Editors: Abigail Entwistle and Nigel Dunstone
Publisher: Cambridge University Press – 455 pages
Book Review by: Sonu Chandiram

About a quarter of all species of mammals are now threatened with extinction based on recent research, the editors of this book point out.

What are the justifications for mammal conservation? The editors and chapter authors provide the reasons. What approaches to conservation, and what techniques based on experience, are the most effective? The results of various programs are presented in this book.

Which groups of mammals take priority over others in conservation efforts? Which are the ‘flagship species’? How should funds be allocated to get maximum results? The answers to these questions and more are provided in this important book on mammalian conservation. .

Forty-one specialists in areas such as the biological sciences, wildlife conservation, and zoology from all over the United Kingdom and six other countries – China, Denmark, Kenya, South Africa, Switzerland, and the United States – authored the 21 chapters of this book focused on conservation of mammals.

We name the chapters below to provide you a broad overview of the contents of this work:

  1. Mammal Conservation: Current Contexts and Opportunities
  2. Part I – Justifying the Conservation of Mammals
  3. Ecological Roles of Mammals: The Case of Seed Dispersal
  4. Patterns and Processes in Contemporary Mammalian Extinction
  5. Charismatic Megafauna as ‘Flagship Species’
  6. Part II – Setting Priorities for Mammalian Conservation
  7. Assessing Large ‘Flagship Species’ For Representing the Diversity of Sub-Saharan Mammals
  8. Abundance / Mass Relationships As a Quantified Basis for Establishing Mammalian Conservation Priorities
  9. Small Mammals and the Conservation Agenda
  10. Rare Mammals: Research and Realpolitik: Priorities for Biodiversity and Ecology?
  11. Part III – Conservation Approaches for Mammalian Species and Diversity
  12. Does Legislation Conserve and Does Research Drive Policy?
  13. British Mammals: Is There a Radical Future?
  14. Conservation of Large Mammals in Africa: What Lessons and Challenges for the Future?
  15. Which Mammals Benefit from Protection in East Africa?
  16. The Role of Trans-frontier Conservation Areas in Southern Africa in the Conservation of Mammalian Biodiversity
  17. Tourism and Protected Areas – Distorting Conservation Priorities Towards Charismatic Megafauna?
  18. Integrating Hunting and Protected Areas in the Amazon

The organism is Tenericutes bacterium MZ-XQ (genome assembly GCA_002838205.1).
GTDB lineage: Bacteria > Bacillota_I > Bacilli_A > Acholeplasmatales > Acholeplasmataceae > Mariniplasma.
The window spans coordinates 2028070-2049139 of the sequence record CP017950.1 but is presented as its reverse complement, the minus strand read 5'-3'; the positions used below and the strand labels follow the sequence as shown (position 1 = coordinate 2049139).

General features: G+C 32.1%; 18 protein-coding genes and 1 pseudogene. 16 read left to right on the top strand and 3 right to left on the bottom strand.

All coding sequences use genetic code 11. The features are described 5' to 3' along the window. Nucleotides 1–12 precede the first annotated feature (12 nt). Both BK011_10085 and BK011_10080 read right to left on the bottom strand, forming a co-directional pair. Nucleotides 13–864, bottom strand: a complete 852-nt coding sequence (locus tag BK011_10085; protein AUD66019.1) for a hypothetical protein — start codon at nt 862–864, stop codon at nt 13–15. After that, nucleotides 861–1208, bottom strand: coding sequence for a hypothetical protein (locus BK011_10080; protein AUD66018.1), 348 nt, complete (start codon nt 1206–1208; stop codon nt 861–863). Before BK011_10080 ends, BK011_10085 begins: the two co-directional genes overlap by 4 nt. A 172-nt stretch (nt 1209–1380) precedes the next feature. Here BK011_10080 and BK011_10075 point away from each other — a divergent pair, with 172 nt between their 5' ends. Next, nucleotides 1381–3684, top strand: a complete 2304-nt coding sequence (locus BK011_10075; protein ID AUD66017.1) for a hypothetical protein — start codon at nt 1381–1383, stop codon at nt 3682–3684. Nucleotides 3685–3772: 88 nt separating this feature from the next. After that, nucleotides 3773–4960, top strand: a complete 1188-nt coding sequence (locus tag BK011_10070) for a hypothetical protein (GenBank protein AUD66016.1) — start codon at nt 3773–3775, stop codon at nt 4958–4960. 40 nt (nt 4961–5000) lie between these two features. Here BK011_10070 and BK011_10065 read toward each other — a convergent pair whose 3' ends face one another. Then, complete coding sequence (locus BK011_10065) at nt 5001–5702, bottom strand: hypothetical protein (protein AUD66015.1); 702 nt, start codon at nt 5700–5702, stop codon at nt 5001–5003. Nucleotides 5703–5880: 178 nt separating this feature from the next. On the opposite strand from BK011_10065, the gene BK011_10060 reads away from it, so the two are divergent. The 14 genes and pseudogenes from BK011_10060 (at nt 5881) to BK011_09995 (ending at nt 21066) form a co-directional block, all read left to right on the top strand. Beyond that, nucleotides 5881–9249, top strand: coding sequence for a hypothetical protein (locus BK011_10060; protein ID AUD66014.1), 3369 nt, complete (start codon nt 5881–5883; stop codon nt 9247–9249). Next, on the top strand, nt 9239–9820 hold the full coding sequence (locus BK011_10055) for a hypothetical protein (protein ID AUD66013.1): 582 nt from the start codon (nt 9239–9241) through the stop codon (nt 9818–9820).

19. Priorities for Captive Breeding – Which Mammals Should Board the Ark?
  20. A Recipe for Species Conservation: Multidisciplinary Ingredients
  21. What Has the Panda Taught Us?
  22. Never Say Die: Fighting Species Extinction
  23. Practical Approaches for Including Mammals in Biodiversity Conservation
  24. Future Priorities for Mammalian Conservation

Two organizations based in Britain – Fauna and Flora International established in 1903, and The Mammal Society with a history of conservation for over 50 years – have been involved in the protection of mammals all over the world for a long periods of time.

In 1997 these two bodies organized and held a symposium that demonstrated that there was a clear and strong interest in conservation, based on a full auditorium of attendees, a wide range of opinions expressed, and significant media coverage.

A large number of suggestions were expressed and gathered in that conference on how to advance the mammal conservation movement forward. This book is a compilation and discussion of ideas received from participants that large event. Also included in this book is data on research work done since 1997 on various aspects of conservation of mammals.

This book therefore is significant not only based on the impact of that 1997 event, but also because of the valuable contributions to its content from various specialists on the subject from around the world. I highly commend the editors and authors involved in this laudable effort.



Abigail Entwistle is Senior Scientist at Fauna and Flora International, where she has worked on a broad range of conservation issues from biological surveys to the development of national biodiversity strategies and action plans. Her particular interest is in the integration of conservation biology research into policy development and project management.

Nigel Dunstone is a Lecturer in Zoology at the Centre for Tropical Biology in the Department of Biological Sciences at the University of Durham. He is a member of the Cat Specialist Group of the IUCN Species Survival Commission, and a consultant on the impact of introduced species of mammals and ecotourism development. He is author of The Mink (1993), and co-editor of Mammals to Predators (1993) with M.L. Gorman, The Exploitation of Mammal Populations (1996) with V.J. Taylor, and Behavior and Ecology of Riparian Mammals (1999) with M.L. Gorman.